Market-Rate Housing or Low-Income Housing? It’s Both, not Either-Or
Some falsely portray California’s housing crisis — which poses a huge threat to our state’s economy, environment, diversity, health, and quality of life — as an either-or between privately produced housing (also called “market rate housing”) and publicly subsidized below market rate housing for lower income people (also called “affordable housing”).
It’s not an either-or. It’s a both.
Both publicly subsidized low income housing and privately produced housing are essential if we are serious, as we must be, about housing low income and middle income residents.
The private market in more and more parts of California (and, increasingly, other places) will *never* produce housing affordable to our low income residents. As a result, we need a robust public subsidy program for these residents, both via inclusionary housing requirements and direct public investment (in addition to anti-displacement protections.) Strong public investment in subsidized housing is the only way we will produce a stable supply of housing for our low income residents. California has a huge poverty problem, and housing is at the heart of it. Let’s invest in housing for low income Californians to lift people up, help them build strong families, and keep people off the streets.
By the same token, we will *never* subsidize our way out of our massive middle income housing problem. California has a housing deficit in the millions—the root cause of explosive housing costs—and that large deficit grows by an additional 100,000 units each year, due to over 97% of California cities falling short of their housing goals and the general collapse of housing production in our cities over time (see graphic below). We don’t have nearly enough public funding to subsidize housing for the middle class. If we were to attempt to house the middle class with public subsidies, we would simply be taking funds away from low income people without actually solving the problem for either low income or middle income people. The Trump Administration just made it even harder to fund low income housing with the recently passed tax bill, which further underscores the importance of focusing scarce housing subsidies on low income residents.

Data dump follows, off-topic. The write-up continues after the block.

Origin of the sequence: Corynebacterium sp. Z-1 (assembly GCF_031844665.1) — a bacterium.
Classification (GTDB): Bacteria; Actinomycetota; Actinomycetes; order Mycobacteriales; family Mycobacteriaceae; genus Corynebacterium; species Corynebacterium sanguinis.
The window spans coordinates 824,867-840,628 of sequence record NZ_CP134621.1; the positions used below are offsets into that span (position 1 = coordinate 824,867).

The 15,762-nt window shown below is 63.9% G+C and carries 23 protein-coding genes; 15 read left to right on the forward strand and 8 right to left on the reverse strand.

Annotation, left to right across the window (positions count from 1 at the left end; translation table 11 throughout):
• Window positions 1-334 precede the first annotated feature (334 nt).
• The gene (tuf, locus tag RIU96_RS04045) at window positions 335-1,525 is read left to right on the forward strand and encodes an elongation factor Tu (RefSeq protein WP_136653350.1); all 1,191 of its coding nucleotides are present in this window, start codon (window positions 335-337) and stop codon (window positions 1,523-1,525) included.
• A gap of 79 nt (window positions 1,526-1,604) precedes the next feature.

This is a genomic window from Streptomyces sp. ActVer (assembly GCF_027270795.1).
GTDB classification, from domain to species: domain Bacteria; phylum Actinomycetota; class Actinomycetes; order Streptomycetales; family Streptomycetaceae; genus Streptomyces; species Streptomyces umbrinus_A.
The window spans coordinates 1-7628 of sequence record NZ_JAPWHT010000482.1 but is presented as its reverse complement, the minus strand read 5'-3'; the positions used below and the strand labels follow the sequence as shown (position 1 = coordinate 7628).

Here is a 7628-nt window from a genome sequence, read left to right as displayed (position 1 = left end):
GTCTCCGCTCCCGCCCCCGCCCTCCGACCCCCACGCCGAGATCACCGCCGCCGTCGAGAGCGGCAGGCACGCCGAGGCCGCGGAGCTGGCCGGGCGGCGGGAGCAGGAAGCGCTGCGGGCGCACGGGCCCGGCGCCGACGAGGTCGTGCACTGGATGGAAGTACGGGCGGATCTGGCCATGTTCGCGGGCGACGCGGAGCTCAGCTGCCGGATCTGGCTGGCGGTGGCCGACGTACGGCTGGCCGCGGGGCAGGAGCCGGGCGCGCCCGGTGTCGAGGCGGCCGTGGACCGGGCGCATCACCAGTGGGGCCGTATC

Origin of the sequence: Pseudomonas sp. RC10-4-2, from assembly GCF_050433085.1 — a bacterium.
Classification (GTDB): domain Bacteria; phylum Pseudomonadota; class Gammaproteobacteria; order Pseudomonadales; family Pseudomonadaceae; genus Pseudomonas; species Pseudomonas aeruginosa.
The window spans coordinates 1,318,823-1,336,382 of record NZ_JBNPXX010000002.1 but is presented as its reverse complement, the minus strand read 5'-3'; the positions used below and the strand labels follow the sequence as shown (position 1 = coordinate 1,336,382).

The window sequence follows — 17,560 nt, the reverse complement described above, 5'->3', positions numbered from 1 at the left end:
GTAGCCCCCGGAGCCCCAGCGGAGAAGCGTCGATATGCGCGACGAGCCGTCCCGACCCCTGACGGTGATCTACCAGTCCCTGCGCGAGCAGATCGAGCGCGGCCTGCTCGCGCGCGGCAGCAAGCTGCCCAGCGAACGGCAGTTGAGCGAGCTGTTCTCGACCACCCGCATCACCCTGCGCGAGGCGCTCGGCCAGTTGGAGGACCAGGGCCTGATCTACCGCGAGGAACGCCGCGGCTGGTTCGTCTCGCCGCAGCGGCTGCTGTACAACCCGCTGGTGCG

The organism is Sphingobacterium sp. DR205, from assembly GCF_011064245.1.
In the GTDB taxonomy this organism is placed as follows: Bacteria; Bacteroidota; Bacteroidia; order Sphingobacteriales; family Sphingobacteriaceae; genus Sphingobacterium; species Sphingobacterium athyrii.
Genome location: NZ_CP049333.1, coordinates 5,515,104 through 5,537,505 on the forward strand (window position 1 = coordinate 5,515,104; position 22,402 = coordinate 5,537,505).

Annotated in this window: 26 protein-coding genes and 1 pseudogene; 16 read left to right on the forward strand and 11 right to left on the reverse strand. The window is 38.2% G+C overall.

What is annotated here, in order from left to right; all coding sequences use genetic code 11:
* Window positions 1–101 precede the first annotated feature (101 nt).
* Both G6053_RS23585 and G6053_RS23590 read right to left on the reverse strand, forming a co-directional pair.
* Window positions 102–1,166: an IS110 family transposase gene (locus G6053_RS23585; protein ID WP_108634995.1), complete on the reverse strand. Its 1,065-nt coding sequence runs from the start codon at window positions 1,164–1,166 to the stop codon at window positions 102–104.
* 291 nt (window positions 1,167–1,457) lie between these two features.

The solution isn’t rocket science. For the middle class, we simply need to create enough new housing to dig out of our deficit and keep up with population growth — you know, the way we used to do it in California when we built lots of new housing to accommodate population growth. For our low income residents, we need massive investment in subsidized housing, like we used to do.
If we don’t fund subsidized housing for low income people, we will exacerbate our high poverty rate, increase homelessness, and undermine our communities. And, if we don’t build a large amount of privately produced housing, we will continue to lose our middle class, as families move in order to afford housing that meets their needs.
Moreover, failing to build enough housing in urbanized areas for low income and middle income residents will continue to undermine our climate goals, as we push people into sprawl housing, where they must rely on cars for crushing commutes. We need much more dense infill housing — both low income and privately produced — in our urbanized areas.
The only way to meet our massive housing needs is to *both* (a) build a lot of new privately produced housing to bring down costs for the middle class and (b) put a lot of public resources (via tax dollars and inclusionary zoning requirements) into building subsidized housing for low income people. Let’s make both happen and stop pitting middle income and low income people against one another. We need an “all of the above” approach to housing.
We’ve started down the path toward a better housing future for all Californians. In 2017, we passed an aggressive housing package, which streamlines housing approvals (both for market rate and low income housing under my Senate Bill 35); we allocated significant new funding for low income housing; we made it harder for local communities to obstruct housing; and we made clear that local communities can require affordable rental housing as part of new developments.
In 2018, the work continues. I’m authoring SB 827, which allow more housing near public transportation (both privately produced and low income), and SB 828, which requires more realistic housing goals based on actual population and job growth projections. Other bills will focus on increasing funding for low income housing and reducing displacement pressures.
Much work remains. Let’s take an “all of the above” strategy and create the various kinds of housing it’ll take to get us out of this mess.